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Why NRA wants Congress to vote Attorney General Eric Holder in contempt

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“[T]he Department’s obstruction of congressional oversight of a program that cost lives in support of an anti-gun agenda,” wrote Chris Cox, executive director of the NRA’s Institute for Legislative Action, in a letter to the leadership of the House Oversight panel explaining the group's dash into the Fast and Furious fray.

Mr. Cox continues: “Heightening the NRA’s concerns – and requiring our involvement – is the White House’s use of this program to advance its gun control agenda. The White House actively sought information from the operation to support its plan to demand reporting of multiple rifle sales by the nearly 9,000 federally licensed firearm dealers in border states.”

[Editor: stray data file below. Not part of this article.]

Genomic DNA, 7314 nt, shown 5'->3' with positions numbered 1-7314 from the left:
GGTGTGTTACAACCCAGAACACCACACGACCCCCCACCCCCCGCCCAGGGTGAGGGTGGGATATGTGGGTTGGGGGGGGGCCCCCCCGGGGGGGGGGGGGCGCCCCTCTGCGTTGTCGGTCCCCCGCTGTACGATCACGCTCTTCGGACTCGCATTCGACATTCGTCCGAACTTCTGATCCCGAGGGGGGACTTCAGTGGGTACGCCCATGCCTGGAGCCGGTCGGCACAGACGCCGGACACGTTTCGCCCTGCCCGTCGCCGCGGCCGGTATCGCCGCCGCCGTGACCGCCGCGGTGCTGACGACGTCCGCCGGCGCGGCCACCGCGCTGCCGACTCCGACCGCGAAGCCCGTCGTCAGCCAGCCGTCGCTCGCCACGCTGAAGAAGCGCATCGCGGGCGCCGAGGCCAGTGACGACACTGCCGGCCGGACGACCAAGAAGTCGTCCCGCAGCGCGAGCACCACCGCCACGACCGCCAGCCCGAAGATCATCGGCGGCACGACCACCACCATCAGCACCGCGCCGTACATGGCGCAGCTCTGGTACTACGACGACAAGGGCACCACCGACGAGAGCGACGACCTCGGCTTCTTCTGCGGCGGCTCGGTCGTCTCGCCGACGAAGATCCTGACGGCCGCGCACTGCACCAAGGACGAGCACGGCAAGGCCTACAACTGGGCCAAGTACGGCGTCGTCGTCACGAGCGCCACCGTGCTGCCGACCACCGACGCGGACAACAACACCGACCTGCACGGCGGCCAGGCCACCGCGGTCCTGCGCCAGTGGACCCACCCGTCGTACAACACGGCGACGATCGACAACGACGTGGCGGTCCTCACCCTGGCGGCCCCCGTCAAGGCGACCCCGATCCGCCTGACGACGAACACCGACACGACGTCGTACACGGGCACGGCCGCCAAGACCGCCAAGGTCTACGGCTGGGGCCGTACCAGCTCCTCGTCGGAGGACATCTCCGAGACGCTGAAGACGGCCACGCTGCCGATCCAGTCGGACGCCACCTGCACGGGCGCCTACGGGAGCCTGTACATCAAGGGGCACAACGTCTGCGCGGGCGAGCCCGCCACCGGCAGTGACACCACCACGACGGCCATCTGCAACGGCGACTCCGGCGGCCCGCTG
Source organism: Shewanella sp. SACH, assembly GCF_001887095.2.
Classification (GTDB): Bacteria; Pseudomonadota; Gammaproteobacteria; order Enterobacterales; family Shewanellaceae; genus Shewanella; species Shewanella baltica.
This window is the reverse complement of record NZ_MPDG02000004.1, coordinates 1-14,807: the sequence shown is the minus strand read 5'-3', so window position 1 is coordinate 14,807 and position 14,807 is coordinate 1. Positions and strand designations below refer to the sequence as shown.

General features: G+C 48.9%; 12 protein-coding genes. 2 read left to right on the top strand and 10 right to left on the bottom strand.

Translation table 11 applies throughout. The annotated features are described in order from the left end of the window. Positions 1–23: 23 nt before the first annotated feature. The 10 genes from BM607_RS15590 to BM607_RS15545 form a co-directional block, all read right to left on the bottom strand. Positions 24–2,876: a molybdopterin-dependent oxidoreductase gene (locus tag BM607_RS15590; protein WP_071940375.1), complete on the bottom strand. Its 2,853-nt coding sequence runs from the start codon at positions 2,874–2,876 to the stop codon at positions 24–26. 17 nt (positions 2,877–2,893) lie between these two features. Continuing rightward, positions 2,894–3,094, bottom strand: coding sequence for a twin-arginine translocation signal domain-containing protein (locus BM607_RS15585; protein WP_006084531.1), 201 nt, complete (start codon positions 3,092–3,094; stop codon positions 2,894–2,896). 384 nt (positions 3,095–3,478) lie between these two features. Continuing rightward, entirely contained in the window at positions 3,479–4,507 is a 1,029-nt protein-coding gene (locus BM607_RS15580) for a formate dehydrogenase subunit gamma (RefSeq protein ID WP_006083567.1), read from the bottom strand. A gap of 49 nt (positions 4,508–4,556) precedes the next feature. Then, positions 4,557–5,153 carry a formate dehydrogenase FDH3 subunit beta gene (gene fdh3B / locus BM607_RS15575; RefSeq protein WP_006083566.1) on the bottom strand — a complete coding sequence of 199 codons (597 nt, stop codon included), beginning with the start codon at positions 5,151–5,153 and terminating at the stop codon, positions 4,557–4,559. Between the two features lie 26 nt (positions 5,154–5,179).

Those concerns were echoed by Representative Issa on ABC’s "This Week" last Sunday.

“We have e-mail from people involved in this that are talking about using what they’re finding here to support the ... basically assault weapons ban or greater reporting,” he said.

The NRA, a powerful political force, particularly in rural districts, could wield influence even over some Democrats to support the contempt vote.

“I think there are some members who will consider the recommendations of the NRA,” House minority whip Steny Hoyer (D) of Maryland told reporters Tuesday.

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